Omeprazole contains a tricoordinated sulfinyl sulfur in a pyramidal structure and therefore can exist as either the (S)- or (R)-enantiomers. Omeprazole is a racemate, an equal mixture of the two. In the acidic conditions of the canaliculi of parietal cells, both enantiomers are converted to achiral products (sulfenic acid and sulfenamide configurations) which react with a cysteine group in H+/K+ ATPase, thereby inhibiting the ability of the parietal cells to produce gastric acid.
Omeprazole undergoes a chiral shift in vivo which converts the inactive (R)-enantiomer to the active (S)-enantiomer, doubling the concentration of the active form. This chiral shift is accomplished by the CYP2C19 isozyme of cytochrome P450, which is not found equally in all human populations. Those who do not metabolize the drug effectively are called "poor metabolizers". The proportion of the poor metabolizer phenotype varies widely between populations, from 2.0–2.5% in African Americans and white Americans to >20% in Asians; several pharmacogenomics studies have suggested that PPI treatment should be tailored according to CYP2C19 metabolism status.
Omeprazole was first marketed in the United States in 1989 by Astra AB, now AstraZeneca, under the brand name Losec. In 1990, at the request of the U.S. Food and Drug Administration, the brand name Losec was changed to Prilosec to avoid confusion with the diuretic Lasix (furosemide). The new name led to confusion between omeprazole (Prilosec) and fluoxetine (Prozac), an antidepressant.
When Prilosec's U.S. patent expired in April 2001, AstraZeneca introduced esomeprazole (Nexium) as a patented replacement drug. Many companies introduced generics as Astrazeneca's patents expired worldwide, which are available under many brand names.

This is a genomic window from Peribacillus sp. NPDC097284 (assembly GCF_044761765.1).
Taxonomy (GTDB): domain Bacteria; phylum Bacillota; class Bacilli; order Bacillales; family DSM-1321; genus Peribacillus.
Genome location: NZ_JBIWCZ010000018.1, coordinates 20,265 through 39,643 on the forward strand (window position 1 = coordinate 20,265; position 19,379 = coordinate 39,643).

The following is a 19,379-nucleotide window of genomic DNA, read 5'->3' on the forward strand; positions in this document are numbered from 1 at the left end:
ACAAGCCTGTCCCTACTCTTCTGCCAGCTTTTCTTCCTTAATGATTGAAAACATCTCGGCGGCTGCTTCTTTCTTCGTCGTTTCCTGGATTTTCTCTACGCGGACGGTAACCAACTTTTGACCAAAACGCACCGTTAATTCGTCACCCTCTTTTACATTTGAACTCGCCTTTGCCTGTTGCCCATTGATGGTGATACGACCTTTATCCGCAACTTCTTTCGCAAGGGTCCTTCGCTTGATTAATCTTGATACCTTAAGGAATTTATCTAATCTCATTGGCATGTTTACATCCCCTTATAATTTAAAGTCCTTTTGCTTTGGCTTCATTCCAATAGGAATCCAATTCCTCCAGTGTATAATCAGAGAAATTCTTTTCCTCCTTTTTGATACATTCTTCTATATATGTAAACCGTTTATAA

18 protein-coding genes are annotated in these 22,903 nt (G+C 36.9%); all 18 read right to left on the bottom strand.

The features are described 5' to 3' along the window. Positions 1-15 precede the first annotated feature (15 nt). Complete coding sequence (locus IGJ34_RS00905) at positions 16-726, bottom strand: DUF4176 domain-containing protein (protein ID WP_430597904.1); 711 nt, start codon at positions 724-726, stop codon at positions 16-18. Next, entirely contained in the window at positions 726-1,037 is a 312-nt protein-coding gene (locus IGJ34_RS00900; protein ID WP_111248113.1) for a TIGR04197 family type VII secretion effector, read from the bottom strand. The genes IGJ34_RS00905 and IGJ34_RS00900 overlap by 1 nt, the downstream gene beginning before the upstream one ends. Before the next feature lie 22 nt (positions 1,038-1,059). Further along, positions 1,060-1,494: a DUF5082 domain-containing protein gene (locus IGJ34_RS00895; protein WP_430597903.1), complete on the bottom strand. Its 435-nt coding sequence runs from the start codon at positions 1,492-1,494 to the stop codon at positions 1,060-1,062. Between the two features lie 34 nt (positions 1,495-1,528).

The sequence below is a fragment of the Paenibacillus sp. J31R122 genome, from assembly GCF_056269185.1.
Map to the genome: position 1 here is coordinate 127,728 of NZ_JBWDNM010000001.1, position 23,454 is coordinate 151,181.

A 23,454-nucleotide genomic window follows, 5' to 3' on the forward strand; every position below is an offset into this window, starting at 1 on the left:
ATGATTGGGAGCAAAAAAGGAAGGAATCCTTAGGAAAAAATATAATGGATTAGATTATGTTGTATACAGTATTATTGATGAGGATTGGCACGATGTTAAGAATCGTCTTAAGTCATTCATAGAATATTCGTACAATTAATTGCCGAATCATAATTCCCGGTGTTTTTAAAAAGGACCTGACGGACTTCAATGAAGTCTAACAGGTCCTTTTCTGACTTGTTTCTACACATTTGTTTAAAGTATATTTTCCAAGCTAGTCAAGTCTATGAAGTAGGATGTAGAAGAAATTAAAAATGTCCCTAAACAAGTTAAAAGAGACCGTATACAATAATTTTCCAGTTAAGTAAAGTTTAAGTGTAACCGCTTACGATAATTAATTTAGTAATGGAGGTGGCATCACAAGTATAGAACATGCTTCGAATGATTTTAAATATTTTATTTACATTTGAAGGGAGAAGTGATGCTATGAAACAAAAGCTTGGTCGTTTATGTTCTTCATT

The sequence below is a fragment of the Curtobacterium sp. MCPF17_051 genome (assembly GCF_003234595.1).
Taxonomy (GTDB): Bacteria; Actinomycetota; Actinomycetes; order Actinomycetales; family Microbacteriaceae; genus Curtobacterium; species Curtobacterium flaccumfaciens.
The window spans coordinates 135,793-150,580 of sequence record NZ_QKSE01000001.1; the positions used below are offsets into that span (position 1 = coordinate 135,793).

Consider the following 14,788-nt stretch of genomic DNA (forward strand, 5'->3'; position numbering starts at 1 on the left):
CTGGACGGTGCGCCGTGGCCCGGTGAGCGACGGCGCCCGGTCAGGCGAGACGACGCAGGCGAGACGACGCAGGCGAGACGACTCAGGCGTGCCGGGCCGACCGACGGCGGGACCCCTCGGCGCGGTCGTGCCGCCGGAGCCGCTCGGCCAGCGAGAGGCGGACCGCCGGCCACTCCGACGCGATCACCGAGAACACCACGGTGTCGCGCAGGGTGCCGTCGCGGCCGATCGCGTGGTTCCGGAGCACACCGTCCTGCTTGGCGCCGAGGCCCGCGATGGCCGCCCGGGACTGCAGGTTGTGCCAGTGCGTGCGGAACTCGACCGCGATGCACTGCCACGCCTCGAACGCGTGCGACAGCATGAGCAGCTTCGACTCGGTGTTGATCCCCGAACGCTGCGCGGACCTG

Omeprazole is available as tablets and capsules (containing omeprazole or omeprazole magnesium) in strengths of 10, 20, 40, and in some markets 80 mg; and as a powder (omeprazole sodium) for intravenous injection. Most oral omeprazole preparations are enteric-coated, due to the rapid degradation of the drug in the acidic conditions of the stomach. This is most commonly achieved by formulating enteric-coated granules within capsules, enteric-coated tablets, and the multiple-unit pellet system (MUPS). An immediate release formulation was approved by the FDA in the United States, which does not require enteric coating.
It is also available for use in injectable form (IV) in Europe, but not in the U.S. The injection pack is a combination pack consisting of a vial and a separate ampule of reconstituting solution. Each 10-ml clear glass vial contains a white to off-white lyophilised powder consisting of omeprazole sodium 42.6 mg, equivalent to 40 mg of omeprazole.